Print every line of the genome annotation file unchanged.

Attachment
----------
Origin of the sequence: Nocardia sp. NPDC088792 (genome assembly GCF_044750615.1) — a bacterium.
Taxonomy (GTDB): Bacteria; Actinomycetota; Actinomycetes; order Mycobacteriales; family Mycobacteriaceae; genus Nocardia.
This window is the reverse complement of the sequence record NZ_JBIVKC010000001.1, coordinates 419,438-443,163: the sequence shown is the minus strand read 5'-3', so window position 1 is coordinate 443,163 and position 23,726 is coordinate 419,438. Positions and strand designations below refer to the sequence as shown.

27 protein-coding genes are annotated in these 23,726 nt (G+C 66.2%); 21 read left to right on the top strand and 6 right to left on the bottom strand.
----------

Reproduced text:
Origin of the sequence: Nocardia sp. NPDC088792 (genome assembly GCF_044750615.1) — a bacterium.
Taxonomy (GTDB): Bacteria; Actinomycetota; Actinomycetes; order Mycobacteriales; family Mycobacteriaceae; genus Nocardia.
This window is the reverse complement of the sequence record NZ_JBIVKC010000001.1, coordinates 419,438-443,163: the sequence shown is the minus strand read 5'-3', so window position 1 is coordinate 443,163 and position 23,726 is coordinate 419,438. Positions and strand designations below refer to the sequence as shown.

27 protein-coding genes are annotated in these 23,726 nt (G+C 66.2%); 21 read left to right on the top strand and 6 right to left on the bottom strand.